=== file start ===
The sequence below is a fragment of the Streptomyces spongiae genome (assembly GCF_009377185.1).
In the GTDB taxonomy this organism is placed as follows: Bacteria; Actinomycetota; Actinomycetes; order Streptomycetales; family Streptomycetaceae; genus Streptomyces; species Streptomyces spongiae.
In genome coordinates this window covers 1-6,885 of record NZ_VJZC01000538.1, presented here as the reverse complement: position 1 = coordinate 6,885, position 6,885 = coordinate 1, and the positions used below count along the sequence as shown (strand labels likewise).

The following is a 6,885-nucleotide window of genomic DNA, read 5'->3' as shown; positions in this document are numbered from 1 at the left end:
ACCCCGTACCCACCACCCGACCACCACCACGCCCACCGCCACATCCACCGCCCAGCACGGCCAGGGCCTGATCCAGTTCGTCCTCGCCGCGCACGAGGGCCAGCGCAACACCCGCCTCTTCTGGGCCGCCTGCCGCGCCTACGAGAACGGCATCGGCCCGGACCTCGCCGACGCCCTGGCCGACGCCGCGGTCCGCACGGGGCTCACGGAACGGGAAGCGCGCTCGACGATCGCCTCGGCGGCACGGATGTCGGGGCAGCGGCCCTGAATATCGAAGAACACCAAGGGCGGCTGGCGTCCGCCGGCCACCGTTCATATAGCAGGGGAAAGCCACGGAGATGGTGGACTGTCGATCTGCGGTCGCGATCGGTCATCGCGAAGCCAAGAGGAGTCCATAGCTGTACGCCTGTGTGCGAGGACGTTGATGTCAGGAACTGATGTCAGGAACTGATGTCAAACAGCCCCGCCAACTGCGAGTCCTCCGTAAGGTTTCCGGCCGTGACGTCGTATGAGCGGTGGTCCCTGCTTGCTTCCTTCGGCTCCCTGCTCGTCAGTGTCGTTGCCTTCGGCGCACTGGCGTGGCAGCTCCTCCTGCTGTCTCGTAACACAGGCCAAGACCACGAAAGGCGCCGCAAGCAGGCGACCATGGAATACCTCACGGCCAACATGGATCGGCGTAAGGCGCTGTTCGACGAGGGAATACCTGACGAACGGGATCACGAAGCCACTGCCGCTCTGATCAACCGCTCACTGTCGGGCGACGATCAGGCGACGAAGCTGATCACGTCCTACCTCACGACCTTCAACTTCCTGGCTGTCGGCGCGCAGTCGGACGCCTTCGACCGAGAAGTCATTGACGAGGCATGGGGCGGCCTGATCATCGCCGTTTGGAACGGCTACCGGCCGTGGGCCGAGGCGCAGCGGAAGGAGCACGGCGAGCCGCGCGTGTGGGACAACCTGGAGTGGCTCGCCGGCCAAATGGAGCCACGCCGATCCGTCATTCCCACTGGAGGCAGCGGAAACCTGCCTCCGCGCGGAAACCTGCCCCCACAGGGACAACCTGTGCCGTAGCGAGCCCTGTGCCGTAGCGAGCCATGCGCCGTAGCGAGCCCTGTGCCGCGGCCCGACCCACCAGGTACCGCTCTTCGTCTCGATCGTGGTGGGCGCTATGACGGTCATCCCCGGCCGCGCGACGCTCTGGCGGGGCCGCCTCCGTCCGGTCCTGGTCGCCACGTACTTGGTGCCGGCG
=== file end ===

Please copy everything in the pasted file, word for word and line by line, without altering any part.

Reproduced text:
The sequence below is a fragment of the Streptomyces spongiae genome (assembly GCF_009377185.1).
In the GTDB taxonomy this organism is placed as follows: Bacteria; Actinomycetota; Actinomycetes; order Streptomycetales; family Streptomycetaceae; genus Streptomyces; species Streptomyces spongiae.
In genome coordinates this window covers 1-6,885 of record NZ_VJZC01000538.1, presented here as the reverse complement: position 1 = coordinate 6,885, position 6,885 = coordinate 1, and the positions used below count along the sequence as shown (strand labels likewise).

The following is a 6,885-nucleotide window of genomic DNA, read 5'->3' as shown; positions in this document are numbered from 1 at the left end:
ACCCCGTACCCACCACCCGACCACCACCACGCCCACCGCCACATCCACCGCCCAGCACGGCCAGGGCCTGATCCAGTTCGTCCTCGCCGCGCACGAGGGCCAGCGCAACACCCGCCTCTTCTGGGCCGCCTGCCGCGCCTACGAGAACGGCATCGGCCCGGACCTCGCCGACGCCCTGGCCGACGCCGCGGTCCGCACGGGGCTCACGGAACGGGAAGCGCGCTCGACGATCGCCTCGGCGGCACGGATGTCGGGGCAGCGGCCCTGAATATCGAAGAACACCAAGGGCGGCTGGCGTCCGCCGGCCACCGTTCATATAGCAGGGGAAAGCCACGGAGATGGTGGACTGTCGATCTGCGGTCGCGATCGGTCATCGCGAAGCCAAGAGGAGTCCATAGCTGTACGCCTGTGTGCGAGGACGTTGATGTCAGGAACTGATGTCAGGAACTGATGTCAAACAGCCCCGCCAACTGCGAGTCCTCCGTAAGGTTTCCGGCCGTGACGTCGTATGAGCGGTGGTCCCTGCTTGCTTCCTTCGGCTCCCTGCTCGTCAGTGTCGTTGCCTTCGGCGCACTGGCGTGGCAGCTCCTCCTGCTGTCTCGTAACACAGGCCAAGACCACGAAAGGCGCCGCAAGCAGGCGACCATGGAATACCTCACGGCCAACATGGATCGGCGTAAGGCGCTGTTCGACGAGGGAATACCTGACGAACGGGATCACGAAGCCACTGCCGCTCTGATCAACCGCTCACTGTCGGGCGACGATCAGGCGACGAAGCTGATCACGTCCTACCTCACGACCTTCAACTTCCTGGCTGTCGGCGCGCAGTCGGACGCCTTCGACCGAGAAGTCATTGACGAGGCATGGGGCGGCCTGATCATCGCCGTTTGGAACGGCTACCGGCCGTGGGCCGAGGCGCAGCGGAAGGAGCACGGCGAGCCGCGCGTGTGGGACAACCTGGAGTGGCTCGCCGGCCAAATGGAGCCACGCCGATCCGTCATTCCCACTGGAGGCAGCGGAAACCTGCCTCCGCGCGGAAACCTGCCCCCACAGGGACAACCTGTGCCGTAGCGAGCCCTGTGCCGTAGCGAGCCATGCGCCGTAGCGAGCCCTGTGCCGCGGCCCGACCCACCAGGTACCGCTCTTCGTCTCGATCGTGGTGGGCGCTATGACGGTCATCCCCGGCCGCGCGACGCTCTGGCGGGGCCGCCTCCGTCCGGTCCTGGTCGCCACGTACTTGGTGCCGGCG